A few months ago, my long-time boyfriend rolled over in bed on a Saturday, turned my palm over in his hand, and asked me for my ring size. I told my best friend what happened, and she said, “Well, once he asks you that, you’re basically engaged. It’s okay to start thinking about a wedding.”
I did start thinking about it. We started talking about it, too, in a much more intentional way than little comments in the car ride home from friend’s ceremonies. “I loved those favors.” “The music was good.” “I wish they had real cake instead of cobbler.” Those comments were replaced with, “How much are we willing to spend on this? How many people should we invite? How are we going to navigate your family being in another country and half of mine being too ill to travel anywhere?”
Through these conversations, we came to realize that weddings are not all joy. They are really f***ing complicated. And expensive. With every passing conversation, our dreams seemed to be farther from each other. And my dreams are much different than what the world expects of me.
When I think of my friends each spending hundreds of dollars to stand next to me in coordinated dresses, I cannot imagine a bigger waste of money. The typical price tag of a venue alone is enough for several vacations to amazing places. A dress is the cost of one month’s rent, never mind the inevitable alterations, because it is the most important day, it is my day, and everything must be perfect.
He doesn’t understand where I’m coming from. “It will be the most special night of our lives,” he says, and I hate that he’s using a trope. Doesn’t he realize that we can create more special nights with the money we would save by not having a big wedding?
My heart is breaking because our relationship was easy, loving, and uncomplicated before we started thinking of getting married. We’ve had a joint bank account for two years. Lived together for one. He is still the person I roll into at night because I miss him, the man I trust to tell me if those jeans look good or if I’m being too sensitive about that email from my manager. I look forward to seeing him, every single day. We are more than two people who love each other. We are partners who make really good decisions together and built a life we dreamed about. Since we met, our attitude has been that we wanted to make sure everything worked before making it official. This year, we realized it was going to work forever. So why is choosing how to celebrate that so hard?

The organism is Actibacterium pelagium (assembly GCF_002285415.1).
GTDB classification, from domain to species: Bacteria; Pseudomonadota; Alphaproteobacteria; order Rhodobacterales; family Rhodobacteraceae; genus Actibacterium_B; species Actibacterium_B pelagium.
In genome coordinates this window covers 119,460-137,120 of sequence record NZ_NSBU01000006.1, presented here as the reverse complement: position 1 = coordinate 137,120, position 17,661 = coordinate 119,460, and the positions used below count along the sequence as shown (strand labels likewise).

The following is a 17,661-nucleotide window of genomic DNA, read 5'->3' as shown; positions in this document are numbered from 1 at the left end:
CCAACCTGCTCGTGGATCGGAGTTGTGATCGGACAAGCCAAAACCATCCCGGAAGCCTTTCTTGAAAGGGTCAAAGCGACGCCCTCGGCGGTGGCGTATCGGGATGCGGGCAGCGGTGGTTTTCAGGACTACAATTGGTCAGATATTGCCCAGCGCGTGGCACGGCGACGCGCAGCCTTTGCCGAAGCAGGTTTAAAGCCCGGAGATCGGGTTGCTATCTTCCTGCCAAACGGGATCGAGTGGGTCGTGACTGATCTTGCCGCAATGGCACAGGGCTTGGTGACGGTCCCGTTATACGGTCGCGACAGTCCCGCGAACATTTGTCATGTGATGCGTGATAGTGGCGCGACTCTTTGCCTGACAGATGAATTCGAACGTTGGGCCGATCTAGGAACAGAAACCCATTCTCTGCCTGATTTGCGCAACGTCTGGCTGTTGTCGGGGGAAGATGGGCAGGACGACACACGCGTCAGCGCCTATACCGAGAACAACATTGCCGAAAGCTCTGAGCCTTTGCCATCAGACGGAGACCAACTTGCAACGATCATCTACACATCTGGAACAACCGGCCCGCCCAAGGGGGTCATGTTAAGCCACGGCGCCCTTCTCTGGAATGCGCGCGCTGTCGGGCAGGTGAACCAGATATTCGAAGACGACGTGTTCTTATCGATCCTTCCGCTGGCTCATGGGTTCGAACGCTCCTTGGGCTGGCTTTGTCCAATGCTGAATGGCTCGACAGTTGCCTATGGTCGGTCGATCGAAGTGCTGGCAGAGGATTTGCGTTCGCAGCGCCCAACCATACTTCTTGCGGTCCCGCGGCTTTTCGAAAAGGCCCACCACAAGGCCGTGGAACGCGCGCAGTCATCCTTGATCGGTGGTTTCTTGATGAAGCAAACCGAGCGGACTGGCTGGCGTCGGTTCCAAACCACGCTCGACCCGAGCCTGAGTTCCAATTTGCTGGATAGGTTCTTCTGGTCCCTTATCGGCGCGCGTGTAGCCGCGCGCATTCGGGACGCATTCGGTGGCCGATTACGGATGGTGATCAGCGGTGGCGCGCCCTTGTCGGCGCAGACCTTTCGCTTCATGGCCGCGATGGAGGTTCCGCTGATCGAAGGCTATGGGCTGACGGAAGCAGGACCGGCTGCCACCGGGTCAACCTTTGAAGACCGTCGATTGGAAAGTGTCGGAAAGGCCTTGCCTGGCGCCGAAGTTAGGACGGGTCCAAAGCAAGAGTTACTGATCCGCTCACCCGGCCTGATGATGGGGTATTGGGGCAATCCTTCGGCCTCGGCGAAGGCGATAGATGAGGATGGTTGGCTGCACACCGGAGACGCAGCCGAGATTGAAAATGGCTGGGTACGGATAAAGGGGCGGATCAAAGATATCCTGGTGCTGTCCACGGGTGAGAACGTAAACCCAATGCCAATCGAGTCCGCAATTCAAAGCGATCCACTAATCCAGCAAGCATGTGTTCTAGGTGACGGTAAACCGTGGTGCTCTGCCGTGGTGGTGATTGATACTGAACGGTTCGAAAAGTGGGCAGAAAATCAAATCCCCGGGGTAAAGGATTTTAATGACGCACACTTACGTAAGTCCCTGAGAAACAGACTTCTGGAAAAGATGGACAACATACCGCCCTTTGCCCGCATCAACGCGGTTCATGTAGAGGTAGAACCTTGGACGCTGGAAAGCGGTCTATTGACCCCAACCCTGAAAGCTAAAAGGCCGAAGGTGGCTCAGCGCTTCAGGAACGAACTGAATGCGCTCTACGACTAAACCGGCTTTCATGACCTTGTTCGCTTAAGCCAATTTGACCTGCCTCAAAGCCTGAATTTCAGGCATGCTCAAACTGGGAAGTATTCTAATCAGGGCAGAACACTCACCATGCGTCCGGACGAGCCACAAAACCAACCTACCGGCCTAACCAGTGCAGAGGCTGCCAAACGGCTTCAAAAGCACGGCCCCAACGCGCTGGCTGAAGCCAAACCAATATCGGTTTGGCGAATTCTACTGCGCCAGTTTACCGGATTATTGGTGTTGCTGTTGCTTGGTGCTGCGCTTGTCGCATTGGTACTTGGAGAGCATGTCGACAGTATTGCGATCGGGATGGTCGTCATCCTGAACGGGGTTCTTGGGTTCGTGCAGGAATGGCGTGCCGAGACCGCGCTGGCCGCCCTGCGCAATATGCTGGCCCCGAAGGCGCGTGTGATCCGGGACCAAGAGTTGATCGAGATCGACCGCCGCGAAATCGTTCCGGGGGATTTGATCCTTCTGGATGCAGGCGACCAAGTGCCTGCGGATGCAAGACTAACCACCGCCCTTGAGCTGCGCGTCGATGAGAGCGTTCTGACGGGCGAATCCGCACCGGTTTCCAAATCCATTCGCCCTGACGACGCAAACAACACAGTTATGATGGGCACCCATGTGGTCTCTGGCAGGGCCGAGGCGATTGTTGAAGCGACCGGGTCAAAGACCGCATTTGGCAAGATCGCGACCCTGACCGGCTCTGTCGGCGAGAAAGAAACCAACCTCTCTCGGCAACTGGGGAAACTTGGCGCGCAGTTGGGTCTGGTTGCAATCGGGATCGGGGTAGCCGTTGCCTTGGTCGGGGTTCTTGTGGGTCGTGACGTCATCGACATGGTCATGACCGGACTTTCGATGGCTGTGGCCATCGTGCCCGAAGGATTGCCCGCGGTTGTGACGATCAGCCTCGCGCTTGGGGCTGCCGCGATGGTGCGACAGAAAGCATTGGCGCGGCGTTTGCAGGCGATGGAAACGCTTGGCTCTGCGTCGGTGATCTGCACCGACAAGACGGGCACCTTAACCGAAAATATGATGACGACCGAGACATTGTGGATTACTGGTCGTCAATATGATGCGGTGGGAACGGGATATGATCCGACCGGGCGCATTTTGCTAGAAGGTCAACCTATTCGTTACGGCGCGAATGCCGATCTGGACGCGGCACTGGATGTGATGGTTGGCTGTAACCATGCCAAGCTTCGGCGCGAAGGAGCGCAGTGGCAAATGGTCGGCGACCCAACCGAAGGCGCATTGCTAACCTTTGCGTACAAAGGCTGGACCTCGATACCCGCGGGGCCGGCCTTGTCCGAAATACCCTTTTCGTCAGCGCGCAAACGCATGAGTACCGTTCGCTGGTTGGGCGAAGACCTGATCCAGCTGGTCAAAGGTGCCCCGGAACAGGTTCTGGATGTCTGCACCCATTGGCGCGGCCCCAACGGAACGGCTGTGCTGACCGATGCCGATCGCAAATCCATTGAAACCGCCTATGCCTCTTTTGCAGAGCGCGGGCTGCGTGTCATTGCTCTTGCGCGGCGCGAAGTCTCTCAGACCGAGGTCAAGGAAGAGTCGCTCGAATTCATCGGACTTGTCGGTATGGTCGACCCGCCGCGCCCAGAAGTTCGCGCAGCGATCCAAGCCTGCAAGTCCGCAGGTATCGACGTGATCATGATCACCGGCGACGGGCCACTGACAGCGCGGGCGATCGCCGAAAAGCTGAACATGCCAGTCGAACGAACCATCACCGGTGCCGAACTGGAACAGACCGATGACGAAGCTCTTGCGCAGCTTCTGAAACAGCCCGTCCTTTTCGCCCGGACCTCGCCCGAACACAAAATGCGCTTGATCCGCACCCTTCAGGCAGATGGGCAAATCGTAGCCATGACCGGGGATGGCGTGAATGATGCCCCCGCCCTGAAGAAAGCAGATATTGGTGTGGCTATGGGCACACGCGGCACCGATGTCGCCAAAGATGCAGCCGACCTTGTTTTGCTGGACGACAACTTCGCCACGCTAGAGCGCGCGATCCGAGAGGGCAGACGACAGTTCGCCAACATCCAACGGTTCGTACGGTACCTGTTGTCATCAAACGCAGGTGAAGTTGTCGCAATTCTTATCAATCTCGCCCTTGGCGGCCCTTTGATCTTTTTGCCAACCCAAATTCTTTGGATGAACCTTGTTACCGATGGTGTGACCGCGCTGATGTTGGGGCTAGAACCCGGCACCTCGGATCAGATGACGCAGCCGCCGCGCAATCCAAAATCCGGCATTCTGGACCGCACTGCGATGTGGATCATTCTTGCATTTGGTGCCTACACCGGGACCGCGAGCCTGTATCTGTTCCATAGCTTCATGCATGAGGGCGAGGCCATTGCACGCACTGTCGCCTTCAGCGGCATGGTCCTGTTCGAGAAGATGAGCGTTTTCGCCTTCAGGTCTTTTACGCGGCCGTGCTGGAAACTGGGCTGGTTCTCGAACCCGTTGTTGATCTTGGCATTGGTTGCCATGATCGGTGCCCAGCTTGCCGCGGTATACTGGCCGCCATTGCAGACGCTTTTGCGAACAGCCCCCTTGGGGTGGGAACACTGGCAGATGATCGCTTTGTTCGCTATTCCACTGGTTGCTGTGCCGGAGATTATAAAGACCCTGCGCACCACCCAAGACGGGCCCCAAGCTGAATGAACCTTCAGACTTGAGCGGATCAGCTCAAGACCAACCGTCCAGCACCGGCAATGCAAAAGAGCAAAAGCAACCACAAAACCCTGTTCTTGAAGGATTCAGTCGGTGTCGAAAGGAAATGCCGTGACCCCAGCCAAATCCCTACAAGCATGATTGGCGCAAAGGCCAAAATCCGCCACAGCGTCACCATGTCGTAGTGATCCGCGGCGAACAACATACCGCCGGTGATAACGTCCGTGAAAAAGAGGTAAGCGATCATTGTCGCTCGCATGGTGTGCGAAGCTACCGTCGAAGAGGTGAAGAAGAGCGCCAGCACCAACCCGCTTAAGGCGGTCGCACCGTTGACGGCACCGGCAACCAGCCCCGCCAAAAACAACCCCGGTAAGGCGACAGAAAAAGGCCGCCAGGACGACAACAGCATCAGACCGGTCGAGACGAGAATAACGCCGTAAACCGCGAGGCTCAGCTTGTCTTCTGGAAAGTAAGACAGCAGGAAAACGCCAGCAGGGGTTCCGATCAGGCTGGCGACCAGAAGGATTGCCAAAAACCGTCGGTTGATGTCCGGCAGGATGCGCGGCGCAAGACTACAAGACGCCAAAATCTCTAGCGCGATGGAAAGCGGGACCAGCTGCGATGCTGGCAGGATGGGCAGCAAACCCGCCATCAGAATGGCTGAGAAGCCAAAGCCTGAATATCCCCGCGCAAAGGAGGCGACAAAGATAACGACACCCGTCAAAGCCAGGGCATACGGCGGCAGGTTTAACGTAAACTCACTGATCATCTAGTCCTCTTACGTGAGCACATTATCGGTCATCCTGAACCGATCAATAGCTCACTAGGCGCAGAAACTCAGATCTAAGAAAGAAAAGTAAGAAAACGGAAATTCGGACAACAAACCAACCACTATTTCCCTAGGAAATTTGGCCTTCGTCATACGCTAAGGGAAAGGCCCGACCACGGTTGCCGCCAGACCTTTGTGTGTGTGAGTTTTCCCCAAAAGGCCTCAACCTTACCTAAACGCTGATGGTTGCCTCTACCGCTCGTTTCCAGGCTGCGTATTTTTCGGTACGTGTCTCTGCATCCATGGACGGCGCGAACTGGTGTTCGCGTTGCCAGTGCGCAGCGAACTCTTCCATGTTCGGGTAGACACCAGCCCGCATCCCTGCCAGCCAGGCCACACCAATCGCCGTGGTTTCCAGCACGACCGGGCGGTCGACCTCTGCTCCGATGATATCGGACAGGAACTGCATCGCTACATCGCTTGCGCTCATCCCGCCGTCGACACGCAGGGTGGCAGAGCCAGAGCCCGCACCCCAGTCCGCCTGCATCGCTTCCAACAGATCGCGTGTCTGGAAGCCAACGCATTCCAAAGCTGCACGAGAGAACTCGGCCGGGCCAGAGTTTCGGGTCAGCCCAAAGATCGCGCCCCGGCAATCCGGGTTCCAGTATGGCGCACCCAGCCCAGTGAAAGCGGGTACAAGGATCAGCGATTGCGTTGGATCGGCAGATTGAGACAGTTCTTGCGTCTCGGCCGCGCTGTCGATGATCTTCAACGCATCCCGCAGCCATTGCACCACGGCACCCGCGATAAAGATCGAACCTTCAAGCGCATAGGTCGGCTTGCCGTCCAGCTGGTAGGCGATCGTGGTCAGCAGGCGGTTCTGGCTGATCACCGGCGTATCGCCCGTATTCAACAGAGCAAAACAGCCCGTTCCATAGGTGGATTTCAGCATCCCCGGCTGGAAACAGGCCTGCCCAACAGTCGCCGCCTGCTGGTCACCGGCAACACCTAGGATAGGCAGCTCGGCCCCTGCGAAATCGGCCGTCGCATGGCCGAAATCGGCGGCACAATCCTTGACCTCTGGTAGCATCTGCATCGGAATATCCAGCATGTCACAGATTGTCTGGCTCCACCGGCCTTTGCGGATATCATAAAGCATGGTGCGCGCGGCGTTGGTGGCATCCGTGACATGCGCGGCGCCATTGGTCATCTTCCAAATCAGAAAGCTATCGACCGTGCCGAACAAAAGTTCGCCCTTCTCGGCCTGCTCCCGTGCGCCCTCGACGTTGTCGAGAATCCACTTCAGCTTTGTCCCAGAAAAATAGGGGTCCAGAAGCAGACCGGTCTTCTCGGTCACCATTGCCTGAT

I am hung up on the money and the attention. I despise the polarizing space that is a wedding – a bride is either a glowing vision of perfection, or she is the woman who selfishly elopes, hurting and excluding loved ones. When I envision upwards of 50 people staring at me as I say the most private, intimate words I will ever say, my stomach turns.
I will openly admit that I want to elope. I want me, him, words that we write ourselves, and a piece of paper that makes the promise real. I love the idea of an elopement ceremony at a little inn in a gorgeous location, one of those where you pay a package price for two nights, champagne, a 6-inch cake and a person who can legally marry you. I would wear a white dress, but eloping would give me the freedom to wear something I am not afraid of being judged in. Lace. Loose. Something I could wear again and cost less than $200.
We could disappear for a weekend and say the things we feel the most deeply, lay in a bed that is not ours, relish in the fact that we will return to our home and a savings account we did not drain. This is my dream.
His mother would be furious. My parents would be proud. Grandma would be heartbroken. My friends? Probably sad that they missed it, but secretly overjoyed that they didn’t have to break the bank for my day.
I have told him all of this, of course, because my god we shouldn’t be getting married if I can’t say the truth. But it has caused a rift in our relationship, because he dreams of all his family and friends, music, endless alcohol, a party to celebrate our love. I want to keep our love in a small chest, close to our hearts, spelled out in an affordable ceremony for us and us alone. I feel selfish. He feels frustrated. I don’t have a ring yet, and I am devastated that my stance on weddings is hurting him. How is it that an event about love has already turned into an event that has made us less loving?
I don’t have any sort of conclusion to this story. I’m still living it, existing in a strange limbo where I want the marriage, he wants the marriage, we basically have the marriage, yet we cannot figure out how to celebrate that news. I made the wild suggestion of never actually doing it and avoiding the problem of a ceremony. After all, we were happy before we started talking about rings. His response: “What if I want to bring you to that next level?”
Now tell me, what am I supposed to say to that?
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